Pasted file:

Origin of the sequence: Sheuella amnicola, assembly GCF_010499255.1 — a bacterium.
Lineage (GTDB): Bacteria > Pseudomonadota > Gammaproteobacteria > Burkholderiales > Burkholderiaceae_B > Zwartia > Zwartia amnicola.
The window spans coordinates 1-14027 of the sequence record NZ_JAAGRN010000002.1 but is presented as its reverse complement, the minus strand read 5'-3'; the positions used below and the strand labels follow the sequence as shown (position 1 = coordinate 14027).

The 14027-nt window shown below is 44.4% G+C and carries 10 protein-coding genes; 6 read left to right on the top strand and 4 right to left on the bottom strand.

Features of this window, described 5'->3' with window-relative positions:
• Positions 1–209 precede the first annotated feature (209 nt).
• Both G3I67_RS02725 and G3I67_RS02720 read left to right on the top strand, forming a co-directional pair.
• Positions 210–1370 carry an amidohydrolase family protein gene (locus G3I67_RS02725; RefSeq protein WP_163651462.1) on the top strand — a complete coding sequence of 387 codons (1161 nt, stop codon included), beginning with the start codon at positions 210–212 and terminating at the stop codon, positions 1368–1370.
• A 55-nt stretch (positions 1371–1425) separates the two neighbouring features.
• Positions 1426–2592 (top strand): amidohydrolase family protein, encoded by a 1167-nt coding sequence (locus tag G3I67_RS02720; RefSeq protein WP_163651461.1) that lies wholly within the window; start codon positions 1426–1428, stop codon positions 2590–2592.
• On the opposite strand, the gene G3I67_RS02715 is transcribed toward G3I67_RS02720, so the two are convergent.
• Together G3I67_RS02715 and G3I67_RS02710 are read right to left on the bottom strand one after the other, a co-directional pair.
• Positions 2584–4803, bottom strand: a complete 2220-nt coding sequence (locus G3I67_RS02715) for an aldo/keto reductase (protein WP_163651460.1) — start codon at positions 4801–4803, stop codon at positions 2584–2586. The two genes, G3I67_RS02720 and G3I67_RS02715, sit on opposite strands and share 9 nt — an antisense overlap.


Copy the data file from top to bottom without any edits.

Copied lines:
Origin of the sequence: Sheuella amnicola, assembly GCF_010499255.1 — a bacterium.
Lineage (GTDB): Bacteria > Pseudomonadota > Gammaproteobacteria > Burkholderiales > Burkholderiaceae_B > Zwartia > Zwartia amnicola.
The window spans coordinates 1-14027 of the sequence record NZ_JAAGRN010000002.1 but is presented as its reverse complement, the minus strand read 5'-3'; the positions used below and the strand labels follow the sequence as shown (position 1 = coordinate 14027).

The 14027-nt window shown below is 44.4% G+C and carries 10 protein-coding genes; 6 read left to right on the top strand and 4 right to left on the bottom strand.

Features of this window, described 5'->3' with window-relative positions:
• Positions 1–209 precede the first annotated feature (209 nt).
• Both G3I67_RS02725 and G3I67_RS02720 read left to right on the top strand, forming a co-directional pair.
• Positions 210–1370 carry an amidohydrolase family protein gene (locus G3I67_RS02725; RefSeq protein WP_163651462.1) on the top strand — a complete coding sequence of 387 codons (1161 nt, stop codon included), beginning with the start codon at positions 210–212 and terminating at the stop codon, positions 1368–1370.
• A 55-nt stretch (positions 1371–1425) separates the two neighbouring features.
• Positions 1426–2592 (top strand): amidohydrolase family protein, encoded by a 1167-nt coding sequence (locus tag G3I67_RS02720; RefSeq protein WP_163651461.1) that lies wholly within the window; start codon positions 1426–1428, stop codon positions 2590–2592.
• On the opposite strand, the gene G3I67_RS02715 is transcribed toward G3I67_RS02720, so the two are convergent.
• Together G3I67_RS02715 and G3I67_RS02710 are read right to left on the bottom strand one after the other, a co-directional pair.
• Positions 2584–4803, bottom strand: a complete 2220-nt coding sequence (locus G3I67_RS02715) for an aldo/keto reductase (protein WP_163651460.1) — start codon at positions 4801–4803, stop codon at positions 2584–2586. The two genes, G3I67_RS02720 and G3I67_RS02715, sit on opposite strands and share 9 nt — an antisense overlap.